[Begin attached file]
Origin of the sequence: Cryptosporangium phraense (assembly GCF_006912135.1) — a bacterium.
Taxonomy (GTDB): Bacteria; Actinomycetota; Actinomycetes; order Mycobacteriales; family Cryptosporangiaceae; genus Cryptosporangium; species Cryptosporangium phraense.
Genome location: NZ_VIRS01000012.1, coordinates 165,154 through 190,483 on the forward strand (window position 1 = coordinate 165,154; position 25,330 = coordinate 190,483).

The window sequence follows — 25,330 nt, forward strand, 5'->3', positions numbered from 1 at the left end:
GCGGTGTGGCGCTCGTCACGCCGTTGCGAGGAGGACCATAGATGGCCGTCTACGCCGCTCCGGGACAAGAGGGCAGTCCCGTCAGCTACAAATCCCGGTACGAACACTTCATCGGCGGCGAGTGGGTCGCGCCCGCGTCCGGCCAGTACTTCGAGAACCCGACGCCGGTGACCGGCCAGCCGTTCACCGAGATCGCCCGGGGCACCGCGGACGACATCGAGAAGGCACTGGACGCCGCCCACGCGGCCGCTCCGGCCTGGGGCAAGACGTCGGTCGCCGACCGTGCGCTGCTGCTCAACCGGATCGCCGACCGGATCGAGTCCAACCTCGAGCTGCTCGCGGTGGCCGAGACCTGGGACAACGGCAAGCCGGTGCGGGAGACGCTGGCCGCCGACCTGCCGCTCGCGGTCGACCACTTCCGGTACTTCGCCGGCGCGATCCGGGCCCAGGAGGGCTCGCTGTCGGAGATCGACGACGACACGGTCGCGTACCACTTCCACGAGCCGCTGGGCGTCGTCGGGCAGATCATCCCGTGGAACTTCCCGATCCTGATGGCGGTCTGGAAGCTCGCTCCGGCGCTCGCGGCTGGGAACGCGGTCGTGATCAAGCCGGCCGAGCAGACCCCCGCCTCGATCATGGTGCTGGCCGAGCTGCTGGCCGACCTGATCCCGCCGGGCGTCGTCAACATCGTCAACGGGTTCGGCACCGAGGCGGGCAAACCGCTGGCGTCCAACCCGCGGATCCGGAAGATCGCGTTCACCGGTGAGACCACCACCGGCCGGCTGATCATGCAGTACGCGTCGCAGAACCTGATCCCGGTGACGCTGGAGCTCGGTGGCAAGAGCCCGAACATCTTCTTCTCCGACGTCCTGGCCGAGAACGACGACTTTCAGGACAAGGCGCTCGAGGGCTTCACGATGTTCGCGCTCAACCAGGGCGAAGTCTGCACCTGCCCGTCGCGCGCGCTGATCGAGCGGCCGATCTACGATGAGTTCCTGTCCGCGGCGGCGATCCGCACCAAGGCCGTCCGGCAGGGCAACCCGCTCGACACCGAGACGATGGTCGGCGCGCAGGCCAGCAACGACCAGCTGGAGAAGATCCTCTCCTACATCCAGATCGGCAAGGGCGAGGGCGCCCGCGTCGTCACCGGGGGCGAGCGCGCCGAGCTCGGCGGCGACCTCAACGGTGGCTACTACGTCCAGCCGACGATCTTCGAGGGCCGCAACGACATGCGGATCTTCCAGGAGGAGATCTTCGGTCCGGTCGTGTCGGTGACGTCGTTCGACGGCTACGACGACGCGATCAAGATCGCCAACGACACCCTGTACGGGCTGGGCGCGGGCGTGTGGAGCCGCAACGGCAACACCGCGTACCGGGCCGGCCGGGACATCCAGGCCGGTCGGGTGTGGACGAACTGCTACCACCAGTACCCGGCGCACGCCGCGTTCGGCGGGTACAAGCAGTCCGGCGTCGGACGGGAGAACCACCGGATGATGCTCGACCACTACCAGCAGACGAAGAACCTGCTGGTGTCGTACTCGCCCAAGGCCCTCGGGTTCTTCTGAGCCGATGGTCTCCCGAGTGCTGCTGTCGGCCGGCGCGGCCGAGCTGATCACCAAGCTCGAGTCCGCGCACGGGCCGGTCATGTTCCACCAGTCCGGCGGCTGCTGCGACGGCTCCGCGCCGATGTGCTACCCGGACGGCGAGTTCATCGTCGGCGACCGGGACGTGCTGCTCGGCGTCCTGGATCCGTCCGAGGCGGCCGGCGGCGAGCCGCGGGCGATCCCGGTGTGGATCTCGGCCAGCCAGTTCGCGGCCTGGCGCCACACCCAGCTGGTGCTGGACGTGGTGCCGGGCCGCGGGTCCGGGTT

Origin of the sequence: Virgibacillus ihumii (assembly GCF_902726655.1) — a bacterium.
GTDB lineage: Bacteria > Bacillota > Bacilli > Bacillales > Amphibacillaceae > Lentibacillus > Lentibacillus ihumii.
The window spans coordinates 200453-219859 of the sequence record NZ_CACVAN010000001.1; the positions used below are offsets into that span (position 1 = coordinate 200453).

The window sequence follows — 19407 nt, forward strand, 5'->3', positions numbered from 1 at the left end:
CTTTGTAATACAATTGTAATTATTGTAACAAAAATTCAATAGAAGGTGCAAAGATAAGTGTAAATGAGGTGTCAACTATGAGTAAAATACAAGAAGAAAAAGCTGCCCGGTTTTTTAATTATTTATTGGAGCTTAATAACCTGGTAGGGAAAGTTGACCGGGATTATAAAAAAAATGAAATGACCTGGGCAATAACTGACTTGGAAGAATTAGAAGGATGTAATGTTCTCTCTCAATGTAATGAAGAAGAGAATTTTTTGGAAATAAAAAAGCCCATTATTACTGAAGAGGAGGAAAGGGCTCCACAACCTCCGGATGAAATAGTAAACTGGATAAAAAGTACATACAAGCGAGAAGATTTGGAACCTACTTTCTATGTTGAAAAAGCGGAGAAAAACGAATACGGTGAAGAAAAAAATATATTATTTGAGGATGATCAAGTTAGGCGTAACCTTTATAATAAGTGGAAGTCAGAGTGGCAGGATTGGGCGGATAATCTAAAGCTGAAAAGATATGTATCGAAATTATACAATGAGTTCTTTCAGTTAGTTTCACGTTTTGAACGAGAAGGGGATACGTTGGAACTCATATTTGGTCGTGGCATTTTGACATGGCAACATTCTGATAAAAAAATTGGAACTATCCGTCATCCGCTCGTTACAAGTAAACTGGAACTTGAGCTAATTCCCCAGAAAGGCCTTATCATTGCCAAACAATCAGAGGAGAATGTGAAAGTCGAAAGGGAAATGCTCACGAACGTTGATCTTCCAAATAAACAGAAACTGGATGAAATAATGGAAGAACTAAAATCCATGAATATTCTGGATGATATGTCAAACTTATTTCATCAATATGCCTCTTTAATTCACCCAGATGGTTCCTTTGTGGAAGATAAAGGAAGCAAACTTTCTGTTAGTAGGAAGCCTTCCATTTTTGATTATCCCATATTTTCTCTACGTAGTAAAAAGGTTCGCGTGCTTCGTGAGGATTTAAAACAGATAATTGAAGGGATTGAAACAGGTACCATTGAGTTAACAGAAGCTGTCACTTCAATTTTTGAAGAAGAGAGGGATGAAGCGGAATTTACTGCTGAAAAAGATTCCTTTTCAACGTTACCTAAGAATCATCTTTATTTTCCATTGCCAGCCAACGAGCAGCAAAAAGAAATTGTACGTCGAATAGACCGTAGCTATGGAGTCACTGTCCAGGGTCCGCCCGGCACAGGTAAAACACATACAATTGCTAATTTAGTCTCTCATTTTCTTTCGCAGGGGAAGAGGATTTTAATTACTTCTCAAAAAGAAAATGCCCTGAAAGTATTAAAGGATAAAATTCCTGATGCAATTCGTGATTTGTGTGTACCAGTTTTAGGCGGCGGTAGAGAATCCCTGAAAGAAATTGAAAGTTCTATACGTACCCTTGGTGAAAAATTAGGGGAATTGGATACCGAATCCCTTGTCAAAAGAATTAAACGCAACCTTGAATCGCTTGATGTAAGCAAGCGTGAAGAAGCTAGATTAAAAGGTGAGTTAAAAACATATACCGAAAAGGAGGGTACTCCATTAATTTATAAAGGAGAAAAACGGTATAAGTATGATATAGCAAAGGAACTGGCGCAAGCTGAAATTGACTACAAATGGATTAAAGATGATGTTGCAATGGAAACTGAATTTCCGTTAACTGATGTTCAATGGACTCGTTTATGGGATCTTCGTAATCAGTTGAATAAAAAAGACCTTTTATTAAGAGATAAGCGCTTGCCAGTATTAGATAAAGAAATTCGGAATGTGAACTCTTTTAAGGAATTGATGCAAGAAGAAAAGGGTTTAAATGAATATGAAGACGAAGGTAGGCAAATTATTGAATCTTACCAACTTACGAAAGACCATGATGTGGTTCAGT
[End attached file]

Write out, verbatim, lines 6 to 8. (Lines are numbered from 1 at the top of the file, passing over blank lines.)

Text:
Origin of the sequence: Virgibacillus ihumii (assembly GCF_902726655.1) — a bacterium.
GTDB lineage: Bacteria > Bacillota > Bacilli > Bacillales > Amphibacillaceae > Lentibacillus > Lentibacillus ihumii.
The window spans coordinates 200453-219859 of the sequence record NZ_CACVAN010000001.1; the positions used below are offsets into that span (position 1 = coordinate 200453).